Geographically, Sydney is fringed by the Tasman Sea to the east, the Blue Mountains to the west, the Hawkesbury River to the north and the Woronora Plateau to the south. The Parramatta, Georges and Cooks Rivers are some of the major tributaries that flow to the coastline of Sydney.
Metropolitan Sydney is classified as Greater Sydney - Capital City Statistical Area by the Australian Bureau of Statistics (ABS). The area extends from Wyong and Gosford in the north to the Royal National Park in the south and follows the coastline in between. Towards the west, the region includes the Blue Mountains, Wollondilly and Hawkesbury. The area covers 12,367.7 square kilometres and is made up of 38 Local Government Areas (LGA) within the Sydney region and five LGAs in the Sydney Surrounds (Wyong, Gosford, Blue Mountains, Wollondilly and Hawkesbury).
These councils contain more than 300 suburbs which are largely linked by a complex transport network including heavy and light rail services, public and private bus services, ferry services, taxis and a road and cycle network.
During the 2011 Census, the total population of Greater Sydney was 4,391,674. This population was made up of 49.2% males and 50.8% females, with 1.2% of the total population being Aboriginal and Torres Strait Islanders. The total population increased by 9.9% between the 2001 Census and 2011 Census.
The 2011 Estimated Resident Population for Greater Sydney is 4,605,992. Based on a total site area of 12,367.7428.4 square kilometres, the current population density of the Sydney Metropolitan Area is 372.4 persons per square kilometre.
The median age of the population is 36. In the 2011 Census, 19.2% of the population were children aged between 0-14 years, and 23.5% were persons aged 55 years and over.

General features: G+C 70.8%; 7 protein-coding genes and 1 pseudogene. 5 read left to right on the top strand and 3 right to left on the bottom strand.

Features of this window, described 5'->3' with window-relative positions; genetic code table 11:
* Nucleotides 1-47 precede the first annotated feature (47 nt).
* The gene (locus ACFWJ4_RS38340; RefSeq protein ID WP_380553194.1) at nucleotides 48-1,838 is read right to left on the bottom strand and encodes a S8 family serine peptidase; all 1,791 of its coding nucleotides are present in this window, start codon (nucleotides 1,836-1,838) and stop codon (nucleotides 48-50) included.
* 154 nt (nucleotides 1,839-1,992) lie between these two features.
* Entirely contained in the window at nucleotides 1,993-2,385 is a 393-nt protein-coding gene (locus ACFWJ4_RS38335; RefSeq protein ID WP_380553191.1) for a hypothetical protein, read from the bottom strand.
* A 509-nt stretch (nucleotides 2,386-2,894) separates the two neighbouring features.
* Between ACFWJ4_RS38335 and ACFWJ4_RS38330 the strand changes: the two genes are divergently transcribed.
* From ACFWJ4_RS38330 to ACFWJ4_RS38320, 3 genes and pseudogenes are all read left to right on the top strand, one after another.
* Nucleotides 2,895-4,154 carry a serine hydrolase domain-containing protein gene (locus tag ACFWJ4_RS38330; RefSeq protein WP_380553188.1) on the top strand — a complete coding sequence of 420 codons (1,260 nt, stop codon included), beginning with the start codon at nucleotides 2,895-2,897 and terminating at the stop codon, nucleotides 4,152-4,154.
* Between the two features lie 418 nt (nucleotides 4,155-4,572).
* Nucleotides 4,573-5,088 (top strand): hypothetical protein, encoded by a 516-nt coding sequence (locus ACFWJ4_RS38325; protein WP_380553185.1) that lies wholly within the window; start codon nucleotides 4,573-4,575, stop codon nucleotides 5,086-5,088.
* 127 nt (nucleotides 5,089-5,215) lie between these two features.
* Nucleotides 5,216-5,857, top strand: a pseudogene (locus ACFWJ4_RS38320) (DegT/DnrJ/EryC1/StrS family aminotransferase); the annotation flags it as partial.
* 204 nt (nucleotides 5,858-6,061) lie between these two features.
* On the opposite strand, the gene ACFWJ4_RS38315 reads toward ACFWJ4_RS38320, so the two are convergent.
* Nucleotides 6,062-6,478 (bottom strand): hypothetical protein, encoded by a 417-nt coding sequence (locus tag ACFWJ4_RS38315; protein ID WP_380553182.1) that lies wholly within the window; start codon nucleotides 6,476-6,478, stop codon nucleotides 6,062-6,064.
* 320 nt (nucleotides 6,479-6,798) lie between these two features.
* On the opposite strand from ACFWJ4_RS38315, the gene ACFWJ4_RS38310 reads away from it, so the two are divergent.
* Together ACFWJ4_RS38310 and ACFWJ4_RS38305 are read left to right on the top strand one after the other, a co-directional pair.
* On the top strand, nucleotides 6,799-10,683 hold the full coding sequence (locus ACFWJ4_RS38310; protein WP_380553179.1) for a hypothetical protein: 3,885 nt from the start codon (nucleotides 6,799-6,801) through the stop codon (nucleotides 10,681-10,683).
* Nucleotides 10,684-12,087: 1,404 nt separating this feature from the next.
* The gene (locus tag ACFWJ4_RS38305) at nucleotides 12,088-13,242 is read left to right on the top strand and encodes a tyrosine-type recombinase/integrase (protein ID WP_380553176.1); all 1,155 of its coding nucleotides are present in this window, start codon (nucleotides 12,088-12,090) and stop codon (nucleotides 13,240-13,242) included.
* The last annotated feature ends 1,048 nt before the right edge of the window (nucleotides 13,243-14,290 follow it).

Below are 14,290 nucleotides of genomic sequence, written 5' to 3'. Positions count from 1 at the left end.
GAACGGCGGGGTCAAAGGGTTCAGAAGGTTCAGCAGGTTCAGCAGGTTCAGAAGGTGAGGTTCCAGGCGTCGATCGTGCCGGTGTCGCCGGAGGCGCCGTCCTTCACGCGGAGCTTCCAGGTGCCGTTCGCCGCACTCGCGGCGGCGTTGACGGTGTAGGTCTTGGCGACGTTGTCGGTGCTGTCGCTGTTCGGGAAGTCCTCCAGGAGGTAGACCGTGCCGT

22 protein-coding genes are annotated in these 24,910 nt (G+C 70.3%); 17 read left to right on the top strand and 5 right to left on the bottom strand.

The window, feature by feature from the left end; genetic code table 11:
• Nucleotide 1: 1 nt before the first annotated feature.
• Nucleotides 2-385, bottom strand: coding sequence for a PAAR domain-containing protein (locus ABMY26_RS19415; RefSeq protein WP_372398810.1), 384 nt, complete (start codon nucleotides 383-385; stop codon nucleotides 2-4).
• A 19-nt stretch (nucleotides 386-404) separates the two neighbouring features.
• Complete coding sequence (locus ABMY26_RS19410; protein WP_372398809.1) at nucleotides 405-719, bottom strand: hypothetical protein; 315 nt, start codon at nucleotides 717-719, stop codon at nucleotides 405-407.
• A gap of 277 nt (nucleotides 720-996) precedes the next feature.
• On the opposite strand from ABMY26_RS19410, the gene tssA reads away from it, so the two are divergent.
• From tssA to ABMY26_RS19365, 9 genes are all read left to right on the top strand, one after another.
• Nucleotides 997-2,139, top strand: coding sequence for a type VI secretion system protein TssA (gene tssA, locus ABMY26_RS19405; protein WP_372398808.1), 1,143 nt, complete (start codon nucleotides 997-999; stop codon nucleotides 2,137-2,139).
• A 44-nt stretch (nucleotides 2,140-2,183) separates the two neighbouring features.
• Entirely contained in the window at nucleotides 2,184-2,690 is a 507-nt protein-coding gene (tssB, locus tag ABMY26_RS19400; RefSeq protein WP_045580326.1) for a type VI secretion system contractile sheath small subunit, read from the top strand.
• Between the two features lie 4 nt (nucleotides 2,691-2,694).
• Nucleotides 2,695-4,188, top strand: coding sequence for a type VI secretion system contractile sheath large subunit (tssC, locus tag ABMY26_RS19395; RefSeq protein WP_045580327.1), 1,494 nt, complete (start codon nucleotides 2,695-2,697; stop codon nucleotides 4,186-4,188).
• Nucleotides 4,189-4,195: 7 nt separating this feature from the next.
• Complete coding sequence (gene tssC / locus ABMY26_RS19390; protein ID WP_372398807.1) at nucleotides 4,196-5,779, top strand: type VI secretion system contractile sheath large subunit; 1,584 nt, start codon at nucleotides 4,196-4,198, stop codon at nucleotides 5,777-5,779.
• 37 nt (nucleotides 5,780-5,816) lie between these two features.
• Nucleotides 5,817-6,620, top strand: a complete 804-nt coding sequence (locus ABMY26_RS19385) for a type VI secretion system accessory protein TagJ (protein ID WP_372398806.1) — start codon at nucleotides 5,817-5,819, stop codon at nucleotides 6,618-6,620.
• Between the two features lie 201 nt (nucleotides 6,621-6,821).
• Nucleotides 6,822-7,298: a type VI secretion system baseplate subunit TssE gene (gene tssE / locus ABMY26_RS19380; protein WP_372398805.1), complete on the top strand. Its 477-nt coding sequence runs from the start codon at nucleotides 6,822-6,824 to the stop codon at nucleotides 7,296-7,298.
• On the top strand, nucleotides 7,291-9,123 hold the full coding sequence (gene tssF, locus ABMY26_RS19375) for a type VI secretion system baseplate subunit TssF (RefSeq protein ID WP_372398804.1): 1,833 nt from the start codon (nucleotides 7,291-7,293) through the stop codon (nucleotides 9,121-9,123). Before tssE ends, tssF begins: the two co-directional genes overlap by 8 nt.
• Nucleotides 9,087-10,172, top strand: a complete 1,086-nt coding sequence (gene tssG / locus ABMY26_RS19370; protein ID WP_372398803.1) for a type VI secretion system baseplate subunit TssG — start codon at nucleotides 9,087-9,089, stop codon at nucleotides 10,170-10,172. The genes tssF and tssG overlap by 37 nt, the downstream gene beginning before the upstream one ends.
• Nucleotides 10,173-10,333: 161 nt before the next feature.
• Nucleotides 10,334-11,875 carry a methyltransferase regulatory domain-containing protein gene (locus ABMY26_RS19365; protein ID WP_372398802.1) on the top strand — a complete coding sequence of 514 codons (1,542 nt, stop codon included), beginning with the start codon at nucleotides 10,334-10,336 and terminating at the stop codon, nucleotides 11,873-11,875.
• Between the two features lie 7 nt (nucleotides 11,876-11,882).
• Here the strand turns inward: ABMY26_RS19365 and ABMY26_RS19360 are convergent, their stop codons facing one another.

Sydney’s multicultural make-up is evident in the statistics relating to the country of birth for residents living in Sydney metropolitan area. Of the total population, 40.1% were born overseas. The 5 most common countries of birth, other than Australia, were England with 3.5% of the population, China with 3.4%, India with 2% New Zealand with 1.9% and , Vietnam with 1.6%. Within the same area, 62.2% of the population speak only English at home. The most common languages other than English spoken at home were: Arabic (4.1%), Cantonese (3.0%), Mandarin (3.0%), Vietnamese (1.9%) and Greek (1.8%).
The weekly income of residents within metropolitan Sydney is slightly higher than the weekly income for all Australian residents. In Sydney, the median weekly individual income for persons aged 15 years and over was $619, compared with $577 in Australia. The median weekly household income was $1,447, compared with $1,234 in Australia while the median weekly family income was $1,683, compared with $1,481 in Australia.
During the 2011 Census there were 1,521,398 occupied private dwellings counted in Sydney: 60.9% were separate houses, 12.8% were semi-detached, row or terrace houses or townhouses, 25.8% were flats, units or apartments and 0.5% were other dwellings. Of those occupied private dwellings 73.1% were family households, 22.6% were lone person households and 4.3% were group households.
How we work
Sydney is the financial and business services hub of Australia. It also has a concentration of jobs within the multimedia and communications industries, tourism and hospitality and cultural industries.
During the 2011 Census the total labour force for the metropolitan Sydney was 1.87 million. The labour force represents nearly 19.2% of the total national labour force. A total of 67.3% was employed on a full-time basis, 28.1% was employed on a part-time basis, and 3.5% was employed but away from work at the time of the Census.
The most common occupation for persons within metropolitan Sydney was professionals with 27.2% of the range of occupations. Clerical and administrative workers made up 17.1% of all employed persons, while managers accounted for 14.1%, followed by technicians and trades workers with 10.1%.
The most common industry of employment for those usually residing within metropolitan Sydney was school education, accounting for 4.3% of all industries. The second largest industry of employment was cafes, restaurants and takeaway food services (4.1%), followed by hospitals (3.4%), legal and accounting services (3.0%) and depository financial intermediation (2.6%).